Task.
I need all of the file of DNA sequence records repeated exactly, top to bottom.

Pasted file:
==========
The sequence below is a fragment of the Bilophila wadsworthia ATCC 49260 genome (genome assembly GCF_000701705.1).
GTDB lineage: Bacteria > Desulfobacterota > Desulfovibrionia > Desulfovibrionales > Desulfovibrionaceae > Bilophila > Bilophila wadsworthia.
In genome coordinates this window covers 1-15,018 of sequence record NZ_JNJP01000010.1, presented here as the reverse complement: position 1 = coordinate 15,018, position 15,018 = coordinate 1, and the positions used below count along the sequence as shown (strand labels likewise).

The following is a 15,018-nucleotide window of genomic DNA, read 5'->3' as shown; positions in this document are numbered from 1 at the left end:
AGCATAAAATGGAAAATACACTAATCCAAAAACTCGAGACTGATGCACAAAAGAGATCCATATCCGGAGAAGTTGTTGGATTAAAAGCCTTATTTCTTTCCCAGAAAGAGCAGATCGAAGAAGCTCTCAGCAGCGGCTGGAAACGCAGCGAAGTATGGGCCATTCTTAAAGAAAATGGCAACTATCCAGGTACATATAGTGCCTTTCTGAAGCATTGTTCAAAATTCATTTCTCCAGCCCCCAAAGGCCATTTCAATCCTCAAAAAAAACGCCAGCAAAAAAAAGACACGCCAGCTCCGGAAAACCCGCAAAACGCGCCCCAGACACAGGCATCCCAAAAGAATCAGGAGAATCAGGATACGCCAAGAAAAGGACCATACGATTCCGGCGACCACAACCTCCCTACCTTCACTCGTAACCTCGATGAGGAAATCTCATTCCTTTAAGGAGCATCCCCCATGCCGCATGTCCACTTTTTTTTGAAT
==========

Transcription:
The sequence below is a fragment of the Bilophila wadsworthia ATCC 49260 genome (genome assembly GCF_000701705.1).
GTDB lineage: Bacteria > Desulfobacterota > Desulfovibrionia > Desulfovibrionales > Desulfovibrionaceae > Bilophila > Bilophila wadsworthia.
In genome coordinates this window covers 1-15,018 of sequence record NZ_JNJP01000010.1, presented here as the reverse complement: position 1 = coordinate 15,018, position 15,018 = coordinate 1, and the positions used below count along the sequence as shown (strand labels likewise).

The following is a 15,018-nucleotide window of genomic DNA, read 5'->3' as shown; positions in this document are numbered from 1 at the left end:
AGCATAAAATGGAAAATACACTAATCCAAAAACTCGAGACTGATGCACAAAAGAGATCCATATCCGGAGAAGTTGTTGGATTAAAAGCCTTATTTCTTTCCCAGAAAGAGCAGATCGAAGAAGCTCTCAGCAGCGGCTGGAAACGCAGCGAAGTATGGGCCATTCTTAAAGAAAATGGCAACTATCCAGGTACATATAGTGCCTTTCTGAAGCATTGTTCAAAATTCATTTCTCCAGCCCCCAAAGGCCATTTCAATCCTCAAAAAAAACGCCAGCAAAAAAAAGACACGCCAGCTCCGGAAAACCCGCAAAACGCGCCCCAGACACAGGCATCCCAAAAGAATCAGGAGAATCAGGATACGCCAAGAAAAGGACCATACGATTCCGGCGACCACAACCTCCCTACCTTCACTCGTAACCTCGATGAGGAAATCTCATTCCTTTAAGGAGCATCCCCCATGCCGCATGTCCACTTTTTTTTGAAT